Pubs were the winners over the Easter weekend as the April heatwave saw punters packing out pub gardens.

Figures from the Coffer Peach Business Tracker show that pub sales surged in the sunshine.

Pub and bar chains reported collective like-for-like sales up 5.3 per cent for the four-day break compared to Easter 2018, with drink-led pubs up 10.9 per cent as the public headed outdoors.

However, the overall eating and drinking-out market was actually down 3.6 per cent over the four-day weekend, as in stark contrast to pubs, restaurant chains saw collective like-for-like sales tumble a massive 18.6 per cent against last Easter's trading.

Karl Chessell is director of CGA, the firm that produces Tracker in partnership with Coffer Group and RSM.

He said: "You simply can't escape the fact that weather always has a major influence on the fortunes of the pub and restaurant sector – and what's good for pubs is rarely good for restaurants.

"These Easter figures just underline that reality.

"The Easter weekend last year, which fell in March rather than April, was good for trade overall, and particularly restaurants, as although the weather wasn't stunning, the holiday weekend came in the aftermath of the snow that accompanied the Beast from the East.

"There was plenty of pent up demand from people wanting to get out, which helped boost sales across the sector by almost 6 per cent against Easter 2017. So although this Easter may have been a bit of a disappointment overall, it was still better than two years ago."

There was better news for the month of April overall, helped by the fact that it contained the Easter period this year. Collective like-for-like sales for the combined managed pub, bar and restaurant sector were up 1.1 per cent on April last year. Pubs and bars were up 2.1 per cent, while restaurant groups reported like-for-like decline of 0.7 per cent.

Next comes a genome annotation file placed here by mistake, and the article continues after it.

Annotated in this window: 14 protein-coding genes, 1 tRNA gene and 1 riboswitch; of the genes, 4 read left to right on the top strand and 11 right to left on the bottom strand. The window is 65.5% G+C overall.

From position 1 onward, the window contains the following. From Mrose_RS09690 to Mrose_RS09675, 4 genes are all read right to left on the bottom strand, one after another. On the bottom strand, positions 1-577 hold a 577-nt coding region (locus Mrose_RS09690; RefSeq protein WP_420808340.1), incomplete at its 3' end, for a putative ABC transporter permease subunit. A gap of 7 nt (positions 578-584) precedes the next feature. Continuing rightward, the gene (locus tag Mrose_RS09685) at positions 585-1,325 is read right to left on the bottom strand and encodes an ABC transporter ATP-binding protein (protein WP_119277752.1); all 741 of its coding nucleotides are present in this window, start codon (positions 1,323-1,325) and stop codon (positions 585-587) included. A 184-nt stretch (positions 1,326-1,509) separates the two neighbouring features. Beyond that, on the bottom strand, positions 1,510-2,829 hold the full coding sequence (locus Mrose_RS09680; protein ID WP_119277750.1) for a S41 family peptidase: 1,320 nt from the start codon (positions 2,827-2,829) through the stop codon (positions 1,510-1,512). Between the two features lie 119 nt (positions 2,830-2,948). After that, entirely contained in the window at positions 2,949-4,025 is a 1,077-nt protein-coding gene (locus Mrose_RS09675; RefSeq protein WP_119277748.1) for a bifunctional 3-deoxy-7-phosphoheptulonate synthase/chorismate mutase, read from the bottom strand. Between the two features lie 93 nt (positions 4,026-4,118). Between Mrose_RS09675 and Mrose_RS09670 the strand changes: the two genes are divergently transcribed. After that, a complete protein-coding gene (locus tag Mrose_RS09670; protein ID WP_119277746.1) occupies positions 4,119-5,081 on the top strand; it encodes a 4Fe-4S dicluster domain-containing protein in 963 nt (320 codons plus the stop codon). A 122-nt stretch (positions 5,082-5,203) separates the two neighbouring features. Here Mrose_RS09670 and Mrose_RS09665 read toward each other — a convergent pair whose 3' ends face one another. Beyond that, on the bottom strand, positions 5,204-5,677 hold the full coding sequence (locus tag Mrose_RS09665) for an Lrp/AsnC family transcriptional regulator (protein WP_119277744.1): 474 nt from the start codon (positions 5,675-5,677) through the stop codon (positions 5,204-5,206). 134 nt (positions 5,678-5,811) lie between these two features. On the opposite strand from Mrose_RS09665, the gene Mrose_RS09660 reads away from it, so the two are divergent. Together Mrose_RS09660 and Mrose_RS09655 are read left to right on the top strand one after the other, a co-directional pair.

Karl added: "Within the pub grouping, drink sales were ahead 2.7 per cent, with food up a more modest 0.8 per cent."

Mark Sheehan, managing director at Coffer Corporate Leisure, said: "It is no surprise that Britons sought out their local beer garden to escape the record temperatures over the Easter weekend.

"Whilst the weather and Brexit delay seem to have brought some short-term relief for the UK pub industry, the challenges affecting the casual dining sector show no such let up."

Paul Newman, head of leisure and hospitality at RSM, added: "Fierce competition from new openings continue to hit top line growth whilst additional costs from increased minimum wage and pension contributions bite into margins. The eating and drinking out sector desperately needs a sustained run of positive sales growth just to stand still."

Regionally, London saw a fall in like-for-like trading, down 0.7 per cent on last April, while outside the M25 was up 1.7 per cent on a like-for-like basis for the month.

Looking at the underlying trends, however, London is still outperforming the rest of the country. Market like-for-likes overall were up 1.7 per cent for the 12 months to the end of April, with London running at 2.5 per cent ahead and outside the M25 up 1.5 per cent%.